The tutorial shows how to use the IPMT function in Excel to find the interest portion of a periodic payment on a loan or mortgage.
Whenever you take out a loan, whether its a mortgage, home loan or car loan, you need to pay back the amount you originally borrowed and interest on top of it. In simple terms, interest is the cost of using someones (usually a banks) money.
The interest portion of a loan payment can be calculated manually by multiplying the periods interest rate by the remaining balance. But Microsoft Excel has a special function for this – the IPMT function. In this tutorial, we will go indepth explaining its syntax and providing reallife formula examples.
Calculating loan interest in Excel is an essential skill for anyone dealing with loans, mortgages, or other types of financing With the right Excel formulas, you can quickly determine monthly payments, total interest costs, loan terms, and more
In this comprehensive guide, I’ll walk you through stepbystep how to calculate different types of loan interest and payments in Excel. You’ll learn:
 How to calculate simple loan interest using the present value (PV) formula
 How to find monthly loan payments with the PMT function
 How to determine total interest paid over the life of a loan
 How to create an amortization schedule that breaks down each payment
Whether you’re a banker accountant financial analyst, or just trying to understand your personal finances, this guide has everything you need to become an Excel loan interest calculation expert. Let’s dive in!
Overview of Calculating Loan Interest in Excel
Before we get into the specifics, let’s do a quick overview of the key principles and Excel functions used for calculating loan interest.
Key Principles

Present Value (PV) – The present value is the principal amount borrowed. This is the starting value we’ll use in the loan calculation formulas.

Future Value (FV) – The future value is the total amount owed after all payments, including interest, are made.

Interest Rate (Rate) – The interest rate is expressed as a percentage (e.g. 6% would be input as 0.06).

Number of Periods (Nper) – The number of payment periods over the full loan term.

Periodic Payment (PMT) – The regular payment made each period toward the loan.
Key Excel Functions

=PV – Calculates present value based on future payments, interest rate, and number of periods.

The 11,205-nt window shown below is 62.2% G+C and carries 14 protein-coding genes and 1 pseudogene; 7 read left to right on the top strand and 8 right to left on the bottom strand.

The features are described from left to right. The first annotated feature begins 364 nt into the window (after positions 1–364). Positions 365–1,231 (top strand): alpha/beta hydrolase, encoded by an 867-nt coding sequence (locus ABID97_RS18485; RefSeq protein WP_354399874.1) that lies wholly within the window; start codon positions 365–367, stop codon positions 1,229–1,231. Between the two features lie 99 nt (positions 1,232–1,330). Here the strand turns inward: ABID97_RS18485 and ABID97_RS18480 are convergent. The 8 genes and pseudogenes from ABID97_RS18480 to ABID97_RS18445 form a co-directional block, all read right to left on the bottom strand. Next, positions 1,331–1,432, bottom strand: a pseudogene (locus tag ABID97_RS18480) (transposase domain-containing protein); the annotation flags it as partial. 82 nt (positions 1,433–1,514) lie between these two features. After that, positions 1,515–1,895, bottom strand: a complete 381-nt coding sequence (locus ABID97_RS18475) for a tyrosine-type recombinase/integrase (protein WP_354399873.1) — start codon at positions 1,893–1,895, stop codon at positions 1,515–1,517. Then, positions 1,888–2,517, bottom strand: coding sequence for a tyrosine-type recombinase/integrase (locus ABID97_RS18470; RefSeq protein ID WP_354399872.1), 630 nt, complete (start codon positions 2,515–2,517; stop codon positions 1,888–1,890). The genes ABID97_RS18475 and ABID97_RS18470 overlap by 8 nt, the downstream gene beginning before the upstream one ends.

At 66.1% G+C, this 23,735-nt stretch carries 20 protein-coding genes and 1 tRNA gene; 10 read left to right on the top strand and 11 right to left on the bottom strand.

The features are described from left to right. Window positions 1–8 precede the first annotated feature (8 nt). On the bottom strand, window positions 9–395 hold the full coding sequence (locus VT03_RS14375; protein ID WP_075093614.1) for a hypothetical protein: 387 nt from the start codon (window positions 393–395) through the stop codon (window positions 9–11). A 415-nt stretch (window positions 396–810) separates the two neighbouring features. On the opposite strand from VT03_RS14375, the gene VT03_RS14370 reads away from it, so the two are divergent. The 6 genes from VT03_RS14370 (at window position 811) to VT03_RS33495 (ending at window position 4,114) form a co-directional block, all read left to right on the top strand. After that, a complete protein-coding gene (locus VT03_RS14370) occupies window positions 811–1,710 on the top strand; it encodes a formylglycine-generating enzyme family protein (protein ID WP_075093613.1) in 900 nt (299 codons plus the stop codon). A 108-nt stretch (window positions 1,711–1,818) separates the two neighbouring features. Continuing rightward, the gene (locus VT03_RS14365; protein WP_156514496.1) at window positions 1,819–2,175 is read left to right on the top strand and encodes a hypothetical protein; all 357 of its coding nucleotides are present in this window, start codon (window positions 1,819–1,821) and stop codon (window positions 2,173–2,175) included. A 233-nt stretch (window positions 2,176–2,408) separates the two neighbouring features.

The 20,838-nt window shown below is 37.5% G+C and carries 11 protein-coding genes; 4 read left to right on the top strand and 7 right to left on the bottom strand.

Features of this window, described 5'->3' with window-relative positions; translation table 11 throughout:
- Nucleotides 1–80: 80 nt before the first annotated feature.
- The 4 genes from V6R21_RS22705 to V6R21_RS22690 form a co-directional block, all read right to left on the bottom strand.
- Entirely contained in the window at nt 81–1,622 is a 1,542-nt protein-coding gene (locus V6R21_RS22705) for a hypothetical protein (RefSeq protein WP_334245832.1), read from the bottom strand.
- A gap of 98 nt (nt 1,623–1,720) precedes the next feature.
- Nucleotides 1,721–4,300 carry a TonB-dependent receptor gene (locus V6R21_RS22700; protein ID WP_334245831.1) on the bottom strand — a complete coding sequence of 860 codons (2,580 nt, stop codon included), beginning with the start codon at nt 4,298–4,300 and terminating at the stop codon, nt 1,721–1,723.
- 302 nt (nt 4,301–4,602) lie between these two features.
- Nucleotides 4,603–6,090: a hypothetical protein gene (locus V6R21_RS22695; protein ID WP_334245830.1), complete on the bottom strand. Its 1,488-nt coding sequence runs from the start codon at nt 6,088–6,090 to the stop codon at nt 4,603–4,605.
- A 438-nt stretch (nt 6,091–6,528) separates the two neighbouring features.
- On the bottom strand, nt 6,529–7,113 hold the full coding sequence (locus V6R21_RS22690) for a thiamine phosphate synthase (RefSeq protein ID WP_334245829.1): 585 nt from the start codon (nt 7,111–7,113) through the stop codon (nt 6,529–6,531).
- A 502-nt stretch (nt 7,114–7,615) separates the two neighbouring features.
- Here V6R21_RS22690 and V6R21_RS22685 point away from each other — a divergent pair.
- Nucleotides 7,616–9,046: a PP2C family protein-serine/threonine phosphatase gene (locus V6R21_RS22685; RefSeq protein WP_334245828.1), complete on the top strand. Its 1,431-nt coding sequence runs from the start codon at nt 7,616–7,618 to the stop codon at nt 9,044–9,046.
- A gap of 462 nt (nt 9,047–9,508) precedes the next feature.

=PMT – Determines the periodic payment amount based on present value, interest rate, and number of periods.

=IPMT – Calculates interest payment portion of a periodic payment.

=CUMPRINC – Determines principal portion of a periodic payment.
Now let’s look at how to use these principles and functions for various loan interest calculation scenarios.
Calculating Simple Loan Interest
Simple interest loans charge interest based only on the principal amount, not the changing balance with accumulated interest. Here’s how to calculate simple loan interest in Excel:

Enter the Principal amount, Annual Interest Rate, and Term in Years as input values.

Use the formula =PV(Rate, Nper, PMT) to calculate the total interest amount owed.
 Rate is the annual interest rate divided by 12 or number of periods per year.
 Nper is the loan term in years multiplied by 12.
 PMT is left blank.

Add the interest amount to the original principal for the total future value owed.
For example, for a $10,000 loan at 6% annual interest over 5 years:
 Principal = $10,000
 Annual Rate = 6%
 Number of Periods = 5 * 12 = 60 months
 Payment = leave blank
The formula would be =PV(0.06/12, 60, ) which returns $3,000. Add that to the $10,000 principal for a $13,000 total future value.
This calculates all the simple interest owed over the life of the loan.
Finding Monthly Loan Payments
For installment loans, mortgages, and other types of amortized loans, we need to calculate the monthly payment amount needed to pay off the loan over the set term. The PMT function does this for us.
Follow these steps:

Enter the Principal, Annual Interest Rate, and Loan Term in Years.

Use the formula =PMT(Rate, Nper, PV)
 Rate is the annual interest rate divided by 12.
 Nper is the loan term in years multiplied by 12.
 PV is the principal amount borrowed.

The calculated PMT value is the monthly payment.
For a $200,000 mortgage at 5% interest over 30 years:
 Principal = $200,000
 Annual Rate = 5%
 Term = 30 years x 12 months = 360 months
The formula is =PMT(0.05/12, 360, 200000) which returns a monthly payment of $1,073.64.
This payment amount will fully amortize the loan over the 360 month term at 5% interest.
Calculating Total Interest Paid
To determine the total interest paid over the full loan term, we can use the CUMPRINC and PMT functions together:

Calculate the monthly payment with PMT.

Use CUMPRINC to find the Total Principal Paid over the term.
 The formula is =CUMPRINC(rate, nper, pmt, pv, 0)
 Enter all the same inputs used in PMT. The 0 is for the start period.

Subtract the Total Principal Paid from the original Principal amount borrowed to get the Total Interest Paid.
Using the mortgage example above with a $200,000 principal and $1,073.64 monthly payment:

CUMPRINC(0.05/12, 360, 1073.64, 200000, 0) = $200,000

$200,000 (original principal) – $200,000 (principal paid) = $0 total interest
This quickExcel method lets you validate that the payment fully covers interest owed over the term.
Building a Loan Amortization Schedule
To see a monthbymonth breakdown of how each payment is applied to interest vs principal, we can create a loan amortization schedule.